The van had been at the body shop for 6 weeks. During that time the 2WD fuel filler door was removed and the 4WD fuel door was added to the rear quarter panel. I also had a couple of small dents removed, the rear side marker lights shaved (I’ve always hated those things), the nose repainted (this had been done by a previous owner and the paint seemed to not be very durable) and I had the lower section of the body Raptor coated for some offroad protection and general badassery.
The first thing to do was to strip the van of all the front suspension, steering components, 2WD fuel tank, automatic transmission & linkage, engine, rear suspension, dashboard, automatic shift lever and pedal assembly. This left the 2WD/automatic wiring harness, the body-length plastic coolant pipes and a few small bits left, which I planned to remove after the front suspension fabrication work is done.
I took the time to add the clutch pedal and clutch master cylinder to the pedal assembly. While it was on the bench, I adjusted the master cylinder rod free play, so I wouldn’t have to do it once the assembly was back in the van. I removed the clutch master cylinder to make putting the pedal assembly back in a bit easier. Once it was in, I reinstalled the master and ran the feed hose up to the reservoir. The brake fluid reservoir is the same on an automatic and manual. The fitting for the clutch feed hose is heat crimped closed on the automatic. You simply clip that crip off, opening up the fitting and you now have a manual clutch reservoir.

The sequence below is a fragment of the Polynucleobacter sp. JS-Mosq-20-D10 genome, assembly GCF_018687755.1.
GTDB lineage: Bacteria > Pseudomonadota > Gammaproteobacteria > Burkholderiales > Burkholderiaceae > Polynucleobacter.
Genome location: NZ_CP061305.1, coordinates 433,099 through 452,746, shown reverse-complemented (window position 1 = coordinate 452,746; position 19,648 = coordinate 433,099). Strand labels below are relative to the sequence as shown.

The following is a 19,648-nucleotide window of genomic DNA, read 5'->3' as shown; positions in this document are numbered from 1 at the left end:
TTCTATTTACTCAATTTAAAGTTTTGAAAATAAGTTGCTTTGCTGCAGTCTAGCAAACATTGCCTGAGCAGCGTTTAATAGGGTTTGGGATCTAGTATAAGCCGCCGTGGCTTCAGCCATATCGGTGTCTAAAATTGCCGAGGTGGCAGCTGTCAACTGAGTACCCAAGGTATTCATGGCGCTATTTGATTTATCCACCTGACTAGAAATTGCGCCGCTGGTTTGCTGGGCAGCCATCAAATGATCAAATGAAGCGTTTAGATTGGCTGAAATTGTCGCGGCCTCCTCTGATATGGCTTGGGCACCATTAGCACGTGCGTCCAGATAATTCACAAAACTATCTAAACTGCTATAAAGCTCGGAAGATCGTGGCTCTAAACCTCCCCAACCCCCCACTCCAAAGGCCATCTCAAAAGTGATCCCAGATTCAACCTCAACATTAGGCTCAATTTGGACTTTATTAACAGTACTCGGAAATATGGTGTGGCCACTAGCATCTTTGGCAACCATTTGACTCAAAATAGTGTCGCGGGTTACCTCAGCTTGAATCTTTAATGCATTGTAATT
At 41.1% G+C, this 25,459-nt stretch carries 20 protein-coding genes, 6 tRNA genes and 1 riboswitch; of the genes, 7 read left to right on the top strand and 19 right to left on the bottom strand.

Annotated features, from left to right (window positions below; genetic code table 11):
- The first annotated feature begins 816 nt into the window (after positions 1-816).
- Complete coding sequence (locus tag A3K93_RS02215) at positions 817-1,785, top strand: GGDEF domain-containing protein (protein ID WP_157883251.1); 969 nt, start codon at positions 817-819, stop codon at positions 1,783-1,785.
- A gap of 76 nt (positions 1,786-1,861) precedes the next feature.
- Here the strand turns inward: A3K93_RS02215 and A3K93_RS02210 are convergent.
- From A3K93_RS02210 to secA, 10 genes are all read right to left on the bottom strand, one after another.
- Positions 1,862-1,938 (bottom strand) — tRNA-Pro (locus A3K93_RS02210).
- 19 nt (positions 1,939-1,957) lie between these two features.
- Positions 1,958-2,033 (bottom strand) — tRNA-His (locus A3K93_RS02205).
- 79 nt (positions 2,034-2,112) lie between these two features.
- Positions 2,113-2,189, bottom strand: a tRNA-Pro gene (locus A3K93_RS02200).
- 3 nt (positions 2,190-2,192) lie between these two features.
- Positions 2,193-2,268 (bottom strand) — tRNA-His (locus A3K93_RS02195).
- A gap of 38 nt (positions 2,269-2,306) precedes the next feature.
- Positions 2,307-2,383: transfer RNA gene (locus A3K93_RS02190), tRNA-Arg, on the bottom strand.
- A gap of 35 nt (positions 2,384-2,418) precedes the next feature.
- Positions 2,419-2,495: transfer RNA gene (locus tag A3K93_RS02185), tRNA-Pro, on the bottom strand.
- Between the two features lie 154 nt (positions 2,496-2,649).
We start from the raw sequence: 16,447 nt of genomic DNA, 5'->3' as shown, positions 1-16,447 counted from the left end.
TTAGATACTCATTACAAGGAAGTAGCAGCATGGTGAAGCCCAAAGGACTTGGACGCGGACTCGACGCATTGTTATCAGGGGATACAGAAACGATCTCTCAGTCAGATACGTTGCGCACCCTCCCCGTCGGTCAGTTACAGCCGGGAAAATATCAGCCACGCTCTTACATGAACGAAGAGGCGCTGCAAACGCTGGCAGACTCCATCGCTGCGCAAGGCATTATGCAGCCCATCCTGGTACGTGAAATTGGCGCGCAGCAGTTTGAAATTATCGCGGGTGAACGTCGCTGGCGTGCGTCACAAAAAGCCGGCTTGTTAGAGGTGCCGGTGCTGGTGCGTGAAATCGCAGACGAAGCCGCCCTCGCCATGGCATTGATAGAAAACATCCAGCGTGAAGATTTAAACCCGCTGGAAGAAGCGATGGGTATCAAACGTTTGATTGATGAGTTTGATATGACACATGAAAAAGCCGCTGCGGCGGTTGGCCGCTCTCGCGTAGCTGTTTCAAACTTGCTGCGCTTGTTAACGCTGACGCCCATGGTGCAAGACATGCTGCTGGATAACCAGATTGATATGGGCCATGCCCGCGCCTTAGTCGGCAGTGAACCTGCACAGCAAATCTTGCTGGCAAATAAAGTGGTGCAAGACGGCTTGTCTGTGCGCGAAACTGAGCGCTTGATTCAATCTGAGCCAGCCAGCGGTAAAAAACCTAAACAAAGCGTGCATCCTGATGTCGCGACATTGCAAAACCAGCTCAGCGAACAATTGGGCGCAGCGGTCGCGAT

What I haven’t shown is how I organize my projects. I’m very much a ziploc and sharpie marker fanatic. I try to organize my parts by systems and label all the bits that are associated with a system. For instance, with the Syncro control panel, I had a ziploc with the dash wiring harness carefully coiled up, the metal support bracket, the rubber vacuum line ends and all the screws that go to that panel. Since I had the dash out I grabbed this bag and ran the panel’s wiring harness, drilled the hole for the support bracket screw and installed the bracket.
Day One complete!